The Ice Storm: A Novel

( 6 )

Overview

The year is 1973. As a freak winter storm bears down on an exclusive, affluent suburb in Connecticut, cark skid out of control, men and women swap partners, and their children experiment with sex, drugs, and even suicide. Here two families, the Hoods and the Williamses, com face-to-face with the seething emotions behind the well-clipped lawns of their lives-in a novel widely hailed as a funny, acerbic, and moving hymn to a dazed and confused era of American life.

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Overview

The year is 1973. As a freak winter storm bears down on an exclusive, affluent suburb in Connecticut, cark skid out of control, men and women swap partners, and their children experiment with sex, drugs, and even suicide. Here two families, the Hoods and the Williamses, com face-to-face with the seething emotions behind the well-clipped lawns of their lives-in a novel widely hailed as a funny, acerbic, and moving hymn to a dazed and confused era of American life.

The literary event of the season: a long-awaited novel that transports us back to the 1970s--and puts a nervy postmodern spin on the familiar suburban territory of Cheever, Updike, and Irving. By turns funny and lacerating, The Ice Storm is a family romance written with insight and generosity.

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Editorial Reviews

Publishers Weekly - Publisher's Weekly
Exhaustive detailing of early 1970s popular/consumer culture in suburban New England provides the context for this archetypal tale of the American nuclear family in decline. The affluent WASP community of New Canaan, Conn., is home to the Hood and Williams families, neighboring two-parent, two-child households built around increasingly dysfunctional marriages. Benjamin Hood, plagued by a loss of importance at work and a growing drinking problem, pursues an ill-fated affair with Janey Williams; his wife, Elena, feels herself losing what little regard she has left for him. Meanwhile, the adolescent children of both families experiment with sex, alcohol and drugs to find identities and to overcome a ponderous sense of alienation. A neighborhood "key party,'' at which couples exchange mates by drawing keys out of a bowl, brings the action to a chaotic climax as an apocalyptic winter storm culminates in physical tragedy to match the emotional damage in the small community. Pop-cultural references of the time, from Hush Puppies to the film Billy Jack, pervade the text. Unfortunately, Moody, winner of the Pushcart Press Editors' Book Award for his first novel, Garden State, tends to use these details in a more encyclopedic than evocative manner. His depiction of these families, however, is insightful and convincing, penetrating the thoughts and fears of each individual. And the central tragedy of his tale remains resonant, though his decrying of our cultural wasteland seems a bit stale. (May)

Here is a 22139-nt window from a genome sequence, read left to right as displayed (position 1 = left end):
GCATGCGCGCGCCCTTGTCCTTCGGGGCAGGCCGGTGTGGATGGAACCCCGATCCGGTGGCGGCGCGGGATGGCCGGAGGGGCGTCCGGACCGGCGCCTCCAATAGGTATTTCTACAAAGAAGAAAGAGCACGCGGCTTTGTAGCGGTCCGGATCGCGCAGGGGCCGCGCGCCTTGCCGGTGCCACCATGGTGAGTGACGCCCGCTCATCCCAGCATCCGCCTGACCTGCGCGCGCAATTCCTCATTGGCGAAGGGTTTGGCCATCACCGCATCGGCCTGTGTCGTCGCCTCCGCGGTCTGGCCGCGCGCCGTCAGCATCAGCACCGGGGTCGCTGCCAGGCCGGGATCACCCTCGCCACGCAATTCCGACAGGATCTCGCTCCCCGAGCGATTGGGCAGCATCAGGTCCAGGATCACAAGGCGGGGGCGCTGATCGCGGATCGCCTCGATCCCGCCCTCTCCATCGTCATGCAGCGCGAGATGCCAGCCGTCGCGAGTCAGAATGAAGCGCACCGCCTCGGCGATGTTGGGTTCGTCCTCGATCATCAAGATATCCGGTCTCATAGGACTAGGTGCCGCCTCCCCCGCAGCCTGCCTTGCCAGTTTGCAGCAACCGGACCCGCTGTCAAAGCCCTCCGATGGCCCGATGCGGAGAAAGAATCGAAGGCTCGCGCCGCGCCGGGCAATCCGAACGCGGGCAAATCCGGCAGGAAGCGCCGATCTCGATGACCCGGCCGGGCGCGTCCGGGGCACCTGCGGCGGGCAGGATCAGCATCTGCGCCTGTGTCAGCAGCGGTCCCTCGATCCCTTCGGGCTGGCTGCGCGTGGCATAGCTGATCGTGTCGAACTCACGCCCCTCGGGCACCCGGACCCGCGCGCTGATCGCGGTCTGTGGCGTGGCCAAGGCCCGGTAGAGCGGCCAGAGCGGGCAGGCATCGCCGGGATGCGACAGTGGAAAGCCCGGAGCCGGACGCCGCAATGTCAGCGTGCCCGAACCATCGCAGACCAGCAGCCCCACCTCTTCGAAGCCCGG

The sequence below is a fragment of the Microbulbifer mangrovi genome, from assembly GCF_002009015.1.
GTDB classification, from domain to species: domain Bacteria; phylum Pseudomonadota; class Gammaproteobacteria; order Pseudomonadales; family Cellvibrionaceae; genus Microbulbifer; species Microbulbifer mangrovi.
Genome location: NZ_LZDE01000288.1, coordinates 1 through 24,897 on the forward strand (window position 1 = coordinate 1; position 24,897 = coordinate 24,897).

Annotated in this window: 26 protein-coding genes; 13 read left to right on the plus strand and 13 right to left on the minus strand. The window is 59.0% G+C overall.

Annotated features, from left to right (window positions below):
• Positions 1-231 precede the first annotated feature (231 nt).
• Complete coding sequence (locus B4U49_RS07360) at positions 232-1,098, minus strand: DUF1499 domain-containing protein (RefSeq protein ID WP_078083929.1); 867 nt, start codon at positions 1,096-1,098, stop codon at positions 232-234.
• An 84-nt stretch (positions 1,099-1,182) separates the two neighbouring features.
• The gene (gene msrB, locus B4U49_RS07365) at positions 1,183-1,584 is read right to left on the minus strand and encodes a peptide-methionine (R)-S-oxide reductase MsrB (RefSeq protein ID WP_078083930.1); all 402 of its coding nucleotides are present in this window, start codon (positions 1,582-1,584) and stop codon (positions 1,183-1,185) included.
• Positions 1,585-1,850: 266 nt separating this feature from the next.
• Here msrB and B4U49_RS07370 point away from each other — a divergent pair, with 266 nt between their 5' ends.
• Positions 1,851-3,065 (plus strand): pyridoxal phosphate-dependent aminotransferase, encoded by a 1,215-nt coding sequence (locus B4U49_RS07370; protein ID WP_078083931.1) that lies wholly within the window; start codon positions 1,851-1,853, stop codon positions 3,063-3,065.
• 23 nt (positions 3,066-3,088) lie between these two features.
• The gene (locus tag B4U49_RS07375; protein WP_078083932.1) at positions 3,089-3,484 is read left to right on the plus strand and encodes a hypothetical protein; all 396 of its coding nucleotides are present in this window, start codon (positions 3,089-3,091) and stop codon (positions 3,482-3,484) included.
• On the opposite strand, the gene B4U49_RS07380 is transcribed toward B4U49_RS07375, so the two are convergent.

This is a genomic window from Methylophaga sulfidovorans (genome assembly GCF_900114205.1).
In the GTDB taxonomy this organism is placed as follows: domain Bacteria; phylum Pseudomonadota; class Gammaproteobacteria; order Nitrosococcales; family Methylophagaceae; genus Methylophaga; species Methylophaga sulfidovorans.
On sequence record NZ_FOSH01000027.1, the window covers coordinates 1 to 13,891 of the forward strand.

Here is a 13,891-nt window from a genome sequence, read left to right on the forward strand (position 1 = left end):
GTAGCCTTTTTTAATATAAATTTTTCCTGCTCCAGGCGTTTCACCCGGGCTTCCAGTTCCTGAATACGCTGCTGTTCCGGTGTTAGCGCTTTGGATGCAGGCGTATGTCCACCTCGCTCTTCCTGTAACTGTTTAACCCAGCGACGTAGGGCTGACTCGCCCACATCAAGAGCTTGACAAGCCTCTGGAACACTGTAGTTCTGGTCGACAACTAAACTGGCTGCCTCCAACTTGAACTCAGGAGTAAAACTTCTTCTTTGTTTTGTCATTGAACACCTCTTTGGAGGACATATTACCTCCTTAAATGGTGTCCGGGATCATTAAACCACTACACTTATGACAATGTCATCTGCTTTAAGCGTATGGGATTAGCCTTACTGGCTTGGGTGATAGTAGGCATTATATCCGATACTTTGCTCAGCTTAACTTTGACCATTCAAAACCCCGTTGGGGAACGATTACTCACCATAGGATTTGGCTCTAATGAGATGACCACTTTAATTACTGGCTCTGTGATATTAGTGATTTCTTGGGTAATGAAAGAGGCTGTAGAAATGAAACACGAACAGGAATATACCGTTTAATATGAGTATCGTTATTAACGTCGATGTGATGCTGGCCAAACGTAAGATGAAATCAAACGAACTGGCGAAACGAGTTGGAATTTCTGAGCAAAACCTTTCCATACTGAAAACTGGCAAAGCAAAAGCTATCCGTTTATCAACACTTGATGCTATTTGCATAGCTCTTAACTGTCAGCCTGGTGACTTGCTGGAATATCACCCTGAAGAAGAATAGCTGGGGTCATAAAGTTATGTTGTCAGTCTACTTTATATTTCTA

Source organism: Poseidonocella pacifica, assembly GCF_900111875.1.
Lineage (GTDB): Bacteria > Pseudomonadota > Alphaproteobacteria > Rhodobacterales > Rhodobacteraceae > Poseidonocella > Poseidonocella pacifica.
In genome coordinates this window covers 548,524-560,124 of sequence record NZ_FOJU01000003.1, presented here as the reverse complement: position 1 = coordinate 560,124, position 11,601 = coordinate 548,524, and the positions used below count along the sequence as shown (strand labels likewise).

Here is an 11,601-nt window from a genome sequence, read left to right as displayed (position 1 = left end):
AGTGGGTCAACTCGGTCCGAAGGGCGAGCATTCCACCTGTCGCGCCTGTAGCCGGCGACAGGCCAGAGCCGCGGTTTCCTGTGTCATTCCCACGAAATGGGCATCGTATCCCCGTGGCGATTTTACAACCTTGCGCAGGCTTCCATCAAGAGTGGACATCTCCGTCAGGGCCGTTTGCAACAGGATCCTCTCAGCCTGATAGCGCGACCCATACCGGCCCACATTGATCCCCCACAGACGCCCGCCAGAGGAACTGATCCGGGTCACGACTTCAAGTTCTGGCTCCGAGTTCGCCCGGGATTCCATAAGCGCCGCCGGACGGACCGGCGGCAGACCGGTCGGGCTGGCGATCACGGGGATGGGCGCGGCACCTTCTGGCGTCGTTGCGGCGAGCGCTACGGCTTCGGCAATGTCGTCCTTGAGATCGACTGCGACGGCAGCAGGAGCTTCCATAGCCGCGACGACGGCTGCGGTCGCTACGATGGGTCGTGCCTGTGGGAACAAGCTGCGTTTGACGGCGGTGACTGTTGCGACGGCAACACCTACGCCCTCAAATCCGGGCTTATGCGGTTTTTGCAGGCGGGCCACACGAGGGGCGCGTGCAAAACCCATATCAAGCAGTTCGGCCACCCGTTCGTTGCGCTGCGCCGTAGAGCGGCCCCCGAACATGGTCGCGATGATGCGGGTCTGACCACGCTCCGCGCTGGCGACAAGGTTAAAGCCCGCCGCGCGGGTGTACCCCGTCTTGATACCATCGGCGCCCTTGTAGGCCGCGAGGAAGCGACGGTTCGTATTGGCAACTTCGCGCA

From Barnes & Noble
This novel about a fractured suburban family and a Thanksgiving weekend that changed life forever is a devastating statement on American political & moral values in the 1970s--the era of Nixon and Vietnam, bad music and shag carpeting, cheap psychology and "key parties"
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Product Details

  • ISBN-13: 9780316706001
  • Publisher: Little, Brown and Company
  • Publication date: 4/10/2002
  • Pages: 288
  • Sales rank: 454,804
  • Product dimensions: 5.50 (w) x 8.25 (h) x 0.75 (d)

Meet the Author

Rick Moody
Rick Moody, a child of the 1970s and the privileged middle class of the Northeast, has become a specialist in dissecting both in his novels and short stories, which tend to focus on the troubled state of the nuclear family.

Biography

A bitter wind blows through the suburban landscapes created by novelist Rick Moody. Consider the elements of his second -- and most famous -- creation, The Ice Storm: Watergate hearings, marital infidelity, spouse-swapping key parties, familial disenfranchisement, and one teenager's chance meeting with an errant power line. All over Thanksgiving weekend.

"Rick Moody's The Ice Storm," wrote the Chicago Tribune's Adam Begley in 1994, "a bitter and loving and damning tribute to the American family, belongs to a subgenre I think of as suburban Gothic-tidy lawns and two-car garages, all the vulgar complacencies of affluence, mixed with brooding horror, melodramatic violence, extreme psychological states."

These Gothic-tidy lawns are the stuff of Moody's childhood. Though born in New York City, he grew up in various suburbs, including New Caanan, Connecticut, the home of the Hood family, his hapless, disconnected brood in The Ice Storm. A child of the 1970s, he apparently took copious notes, because his novels are filled with the detail of the period: the books, the articles, Masters & Johnson, Creem.

"[The Ice Storm] is not so much a novel as an excavation -- of that nearly but not quite extinct entity the nuclear family as it was in those dark ages, the 1970s," the Los Angeles Times noted. "The argot, the foibles, the fads and the artifacts: They're all here, meticulously catalogued and historically framed with discussions of the design, politics and groping psychology of the period."